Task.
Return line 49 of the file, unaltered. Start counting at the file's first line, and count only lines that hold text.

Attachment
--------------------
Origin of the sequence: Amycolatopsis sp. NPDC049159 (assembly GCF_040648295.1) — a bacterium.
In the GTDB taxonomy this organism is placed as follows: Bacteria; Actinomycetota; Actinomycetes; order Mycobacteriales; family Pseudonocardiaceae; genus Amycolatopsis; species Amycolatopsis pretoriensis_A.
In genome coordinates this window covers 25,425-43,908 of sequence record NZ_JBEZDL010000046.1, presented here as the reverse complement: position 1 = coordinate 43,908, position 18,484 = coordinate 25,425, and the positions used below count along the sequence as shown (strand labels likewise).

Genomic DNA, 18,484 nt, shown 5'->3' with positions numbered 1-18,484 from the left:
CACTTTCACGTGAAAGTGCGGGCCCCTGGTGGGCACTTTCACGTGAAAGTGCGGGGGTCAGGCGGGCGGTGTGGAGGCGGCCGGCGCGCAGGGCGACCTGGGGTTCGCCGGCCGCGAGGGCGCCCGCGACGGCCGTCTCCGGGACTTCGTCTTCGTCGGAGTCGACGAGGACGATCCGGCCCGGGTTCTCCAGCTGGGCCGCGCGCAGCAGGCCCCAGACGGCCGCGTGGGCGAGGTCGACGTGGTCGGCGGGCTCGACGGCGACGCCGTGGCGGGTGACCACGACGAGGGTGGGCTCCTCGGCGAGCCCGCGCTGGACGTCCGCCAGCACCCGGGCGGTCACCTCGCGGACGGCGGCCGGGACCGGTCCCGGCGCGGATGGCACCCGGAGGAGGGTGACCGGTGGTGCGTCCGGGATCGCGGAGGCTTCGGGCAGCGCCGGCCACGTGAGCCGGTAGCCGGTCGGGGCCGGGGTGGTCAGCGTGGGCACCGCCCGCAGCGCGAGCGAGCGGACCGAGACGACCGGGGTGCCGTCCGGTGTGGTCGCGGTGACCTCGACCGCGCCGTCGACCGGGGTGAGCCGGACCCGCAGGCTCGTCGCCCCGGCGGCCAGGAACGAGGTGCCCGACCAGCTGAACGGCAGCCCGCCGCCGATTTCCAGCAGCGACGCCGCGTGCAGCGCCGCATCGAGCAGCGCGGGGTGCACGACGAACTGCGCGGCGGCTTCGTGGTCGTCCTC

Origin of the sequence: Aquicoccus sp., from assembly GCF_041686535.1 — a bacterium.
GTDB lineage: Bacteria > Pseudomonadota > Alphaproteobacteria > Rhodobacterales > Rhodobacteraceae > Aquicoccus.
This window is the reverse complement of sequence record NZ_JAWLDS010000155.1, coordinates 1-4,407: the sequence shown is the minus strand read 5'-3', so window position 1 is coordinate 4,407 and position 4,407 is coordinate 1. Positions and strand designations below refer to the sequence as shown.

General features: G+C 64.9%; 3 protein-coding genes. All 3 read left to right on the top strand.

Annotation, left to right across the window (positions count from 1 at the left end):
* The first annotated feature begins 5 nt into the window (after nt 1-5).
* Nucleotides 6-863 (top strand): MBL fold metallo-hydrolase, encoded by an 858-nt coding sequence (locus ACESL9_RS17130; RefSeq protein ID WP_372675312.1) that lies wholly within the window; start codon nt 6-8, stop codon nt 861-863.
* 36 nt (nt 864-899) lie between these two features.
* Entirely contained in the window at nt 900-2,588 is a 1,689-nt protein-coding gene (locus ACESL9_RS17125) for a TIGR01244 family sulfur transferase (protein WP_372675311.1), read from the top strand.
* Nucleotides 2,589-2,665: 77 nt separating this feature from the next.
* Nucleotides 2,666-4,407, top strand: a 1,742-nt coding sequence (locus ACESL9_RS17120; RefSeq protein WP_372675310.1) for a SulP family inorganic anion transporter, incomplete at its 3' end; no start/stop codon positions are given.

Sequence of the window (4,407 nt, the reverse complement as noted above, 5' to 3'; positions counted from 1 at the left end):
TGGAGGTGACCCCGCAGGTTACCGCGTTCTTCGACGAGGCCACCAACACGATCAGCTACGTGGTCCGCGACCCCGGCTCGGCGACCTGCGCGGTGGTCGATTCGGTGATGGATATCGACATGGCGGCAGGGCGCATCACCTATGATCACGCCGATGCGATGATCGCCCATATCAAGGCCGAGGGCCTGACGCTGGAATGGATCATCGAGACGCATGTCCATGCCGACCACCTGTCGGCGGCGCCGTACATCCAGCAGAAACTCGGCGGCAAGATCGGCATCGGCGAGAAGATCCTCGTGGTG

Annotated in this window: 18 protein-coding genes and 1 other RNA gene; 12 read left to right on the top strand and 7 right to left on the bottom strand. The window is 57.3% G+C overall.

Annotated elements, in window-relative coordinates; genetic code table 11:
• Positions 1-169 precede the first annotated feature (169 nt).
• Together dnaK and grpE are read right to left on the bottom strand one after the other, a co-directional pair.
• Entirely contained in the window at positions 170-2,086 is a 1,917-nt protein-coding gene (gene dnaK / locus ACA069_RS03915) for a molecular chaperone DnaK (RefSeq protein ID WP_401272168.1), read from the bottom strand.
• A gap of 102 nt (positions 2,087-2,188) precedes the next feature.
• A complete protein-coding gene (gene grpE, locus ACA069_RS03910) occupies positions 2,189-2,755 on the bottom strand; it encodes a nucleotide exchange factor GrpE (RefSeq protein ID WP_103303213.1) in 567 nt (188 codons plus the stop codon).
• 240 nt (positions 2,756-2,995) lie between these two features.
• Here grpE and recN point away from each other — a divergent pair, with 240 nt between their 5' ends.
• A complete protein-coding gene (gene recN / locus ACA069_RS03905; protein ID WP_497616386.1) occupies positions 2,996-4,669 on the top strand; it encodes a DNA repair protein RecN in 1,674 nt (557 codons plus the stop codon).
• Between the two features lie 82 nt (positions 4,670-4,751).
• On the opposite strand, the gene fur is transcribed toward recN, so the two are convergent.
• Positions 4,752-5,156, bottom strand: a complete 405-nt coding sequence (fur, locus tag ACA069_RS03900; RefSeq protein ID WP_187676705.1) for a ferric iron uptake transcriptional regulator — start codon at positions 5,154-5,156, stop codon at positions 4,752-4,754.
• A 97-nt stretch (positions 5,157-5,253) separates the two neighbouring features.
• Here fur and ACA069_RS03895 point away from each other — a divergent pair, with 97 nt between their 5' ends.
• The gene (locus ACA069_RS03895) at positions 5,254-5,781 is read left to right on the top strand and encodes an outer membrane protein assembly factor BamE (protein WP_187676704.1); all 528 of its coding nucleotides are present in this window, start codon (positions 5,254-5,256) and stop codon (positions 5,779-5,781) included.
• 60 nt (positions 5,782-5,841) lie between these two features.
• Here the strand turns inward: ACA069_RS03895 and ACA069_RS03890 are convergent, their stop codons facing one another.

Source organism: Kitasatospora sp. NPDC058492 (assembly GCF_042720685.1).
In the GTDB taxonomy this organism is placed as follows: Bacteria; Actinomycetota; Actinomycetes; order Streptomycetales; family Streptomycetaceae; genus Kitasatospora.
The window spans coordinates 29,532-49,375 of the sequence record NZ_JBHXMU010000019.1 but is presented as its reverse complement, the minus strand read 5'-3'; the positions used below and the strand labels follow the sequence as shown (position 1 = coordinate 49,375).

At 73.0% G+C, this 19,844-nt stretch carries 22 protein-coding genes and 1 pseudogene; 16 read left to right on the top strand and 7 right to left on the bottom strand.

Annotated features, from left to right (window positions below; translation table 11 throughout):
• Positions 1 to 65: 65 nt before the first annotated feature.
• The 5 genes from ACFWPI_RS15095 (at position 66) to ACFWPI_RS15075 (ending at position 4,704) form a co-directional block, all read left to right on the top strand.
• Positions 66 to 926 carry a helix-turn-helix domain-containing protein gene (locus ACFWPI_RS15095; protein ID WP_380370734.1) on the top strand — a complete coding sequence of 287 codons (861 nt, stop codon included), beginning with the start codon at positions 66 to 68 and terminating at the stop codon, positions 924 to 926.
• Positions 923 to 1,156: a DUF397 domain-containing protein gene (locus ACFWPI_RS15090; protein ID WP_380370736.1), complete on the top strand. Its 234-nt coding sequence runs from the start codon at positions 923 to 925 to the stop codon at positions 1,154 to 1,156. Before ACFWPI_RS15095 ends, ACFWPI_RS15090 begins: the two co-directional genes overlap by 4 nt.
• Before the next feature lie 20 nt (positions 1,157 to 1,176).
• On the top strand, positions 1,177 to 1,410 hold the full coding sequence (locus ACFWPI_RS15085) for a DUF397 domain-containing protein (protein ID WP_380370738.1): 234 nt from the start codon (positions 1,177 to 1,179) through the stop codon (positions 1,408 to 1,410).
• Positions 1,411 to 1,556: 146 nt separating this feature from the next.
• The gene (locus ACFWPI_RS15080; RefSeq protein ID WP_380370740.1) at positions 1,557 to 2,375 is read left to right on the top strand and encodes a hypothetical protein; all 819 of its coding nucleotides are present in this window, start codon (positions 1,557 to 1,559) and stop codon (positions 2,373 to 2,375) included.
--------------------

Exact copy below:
• The gene (locus ACFWPI_RS15080; RefSeq protein ID WP_380370740.1) at positions 1,557 to 2,375 is read left to right on the top strand and encodes a hypothetical protein; all 819 of its coding nucleotides are present in this window, start codon (positions 1,557 to 1,559) and stop codon (positions 2,373 to 2,375) included.